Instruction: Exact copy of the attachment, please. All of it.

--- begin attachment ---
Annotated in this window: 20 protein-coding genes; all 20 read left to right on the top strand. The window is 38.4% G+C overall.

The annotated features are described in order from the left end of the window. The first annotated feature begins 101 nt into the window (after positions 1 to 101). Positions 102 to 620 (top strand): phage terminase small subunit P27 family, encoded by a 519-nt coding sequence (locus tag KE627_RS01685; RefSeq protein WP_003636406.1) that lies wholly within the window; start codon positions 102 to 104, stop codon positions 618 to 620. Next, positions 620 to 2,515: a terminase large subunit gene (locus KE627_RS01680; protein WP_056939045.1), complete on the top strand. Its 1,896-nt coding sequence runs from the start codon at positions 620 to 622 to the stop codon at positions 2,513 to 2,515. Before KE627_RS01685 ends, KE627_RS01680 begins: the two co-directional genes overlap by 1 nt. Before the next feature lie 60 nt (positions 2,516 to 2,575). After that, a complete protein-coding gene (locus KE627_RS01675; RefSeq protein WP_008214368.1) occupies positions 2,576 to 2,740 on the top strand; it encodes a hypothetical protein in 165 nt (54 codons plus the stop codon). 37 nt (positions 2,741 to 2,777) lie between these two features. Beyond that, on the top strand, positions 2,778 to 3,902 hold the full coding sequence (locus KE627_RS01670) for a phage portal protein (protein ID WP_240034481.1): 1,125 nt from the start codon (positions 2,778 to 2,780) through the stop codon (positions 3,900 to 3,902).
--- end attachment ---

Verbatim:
Annotated in this window: 20 protein-coding genes; all 20 read left to right on the top strand. The window is 38.4% G+C overall.

The annotated features are described in order from the left end of the window. The first annotated feature begins 101 nt into the window (after positions 1 to 101). Positions 102 to 620 (top strand): phage terminase small subunit P27 family, encoded by a 519-nt coding sequence (locus tag KE627_RS01685; RefSeq protein WP_003636406.1) that lies wholly within the window; start codon positions 102 to 104, stop codon positions 618 to 620. Next, positions 620 to 2,515: a terminase large subunit gene (locus KE627_RS01680; protein WP_056939045.1), complete on the top strand. Its 1,896-nt coding sequence runs from the start codon at positions 620 to 622 to the stop codon at positions 2,513 to 2,515. Before KE627_RS01685 ends, KE627_RS01680 begins: the two co-directional genes overlap by 1 nt. Before the next feature lie 60 nt (positions 2,516 to 2,575). After that, a complete protein-coding gene (locus KE627_RS01675; RefSeq protein WP_008214368.1) occupies positions 2,576 to 2,740 on the top strand; it encodes a hypothetical protein in 165 nt (54 codons plus the stop codon). 37 nt (positions 2,741 to 2,777) lie between these two features. Beyond that, on the top strand, positions 2,778 to 3,902 hold the full coding sequence (locus KE627_RS01670) for a phage portal protein (protein ID WP_240034481.1): 1,125 nt from the start codon (positions 2,778 to 2,780) through the stop codon (positions 3,900 to 3,902).